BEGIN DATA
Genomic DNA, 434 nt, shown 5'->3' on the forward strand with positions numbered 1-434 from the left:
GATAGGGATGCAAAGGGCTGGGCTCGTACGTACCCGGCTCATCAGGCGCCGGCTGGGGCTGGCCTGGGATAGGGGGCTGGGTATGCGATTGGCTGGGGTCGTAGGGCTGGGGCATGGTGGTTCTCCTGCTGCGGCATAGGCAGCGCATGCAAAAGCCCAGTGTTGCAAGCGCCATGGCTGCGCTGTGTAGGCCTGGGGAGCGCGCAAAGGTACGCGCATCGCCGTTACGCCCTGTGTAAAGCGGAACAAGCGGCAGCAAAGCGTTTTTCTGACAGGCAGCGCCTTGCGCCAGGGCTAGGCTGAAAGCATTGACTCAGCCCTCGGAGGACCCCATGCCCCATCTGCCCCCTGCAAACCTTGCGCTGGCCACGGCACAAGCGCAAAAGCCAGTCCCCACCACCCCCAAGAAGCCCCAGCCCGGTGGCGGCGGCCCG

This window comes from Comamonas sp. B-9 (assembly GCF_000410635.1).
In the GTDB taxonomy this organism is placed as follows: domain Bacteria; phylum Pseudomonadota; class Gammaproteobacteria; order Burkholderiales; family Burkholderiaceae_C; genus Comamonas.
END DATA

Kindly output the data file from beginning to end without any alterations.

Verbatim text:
Genomic DNA, 434 nt, shown 5'->3' on the forward strand with positions numbered 1-434 from the left:
GATAGGGATGCAAAGGGCTGGGCTCGTACGTACCCGGCTCATCAGGCGCCGGCTGGGGCTGGCCTGGGATAGGGGGCTGGGTATGCGATTGGCTGGGGTCGTAGGGCTGGGGCATGGTGGTTCTCCTGCTGCGGCATAGGCAGCGCATGCAAAAGCCCAGTGTTGCAAGCGCCATGGCTGCGCTGTGTAGGCCTGGGGAGCGCGCAAAGGTACGCGCATCGCCGTTACGCCCTGTGTAAAGCGGAACAAGCGGCAGCAAAGCGTTTTTCTGACAGGCAGCGCCTTGCGCCAGGGCTAGGCTGAAAGCATTGACTCAGCCCTCGGAGGACCCCATGCCCCATCTGCCCCCTGCAAACCTTGCGCTGGCCACGGCACAAGCGCAAAAGCCAGTCCCCACCACCCCCAAGAAGCCCCAGCCCGGTGGCGGCGGCCCG

This window comes from Comamonas sp. B-9 (assembly GCF_000410635.1).
In the GTDB taxonomy this organism is placed as follows: domain Bacteria; phylum Pseudomonadota; class Gammaproteobacteria; order Burkholderiales; family Burkholderiaceae_C; genus Comamonas.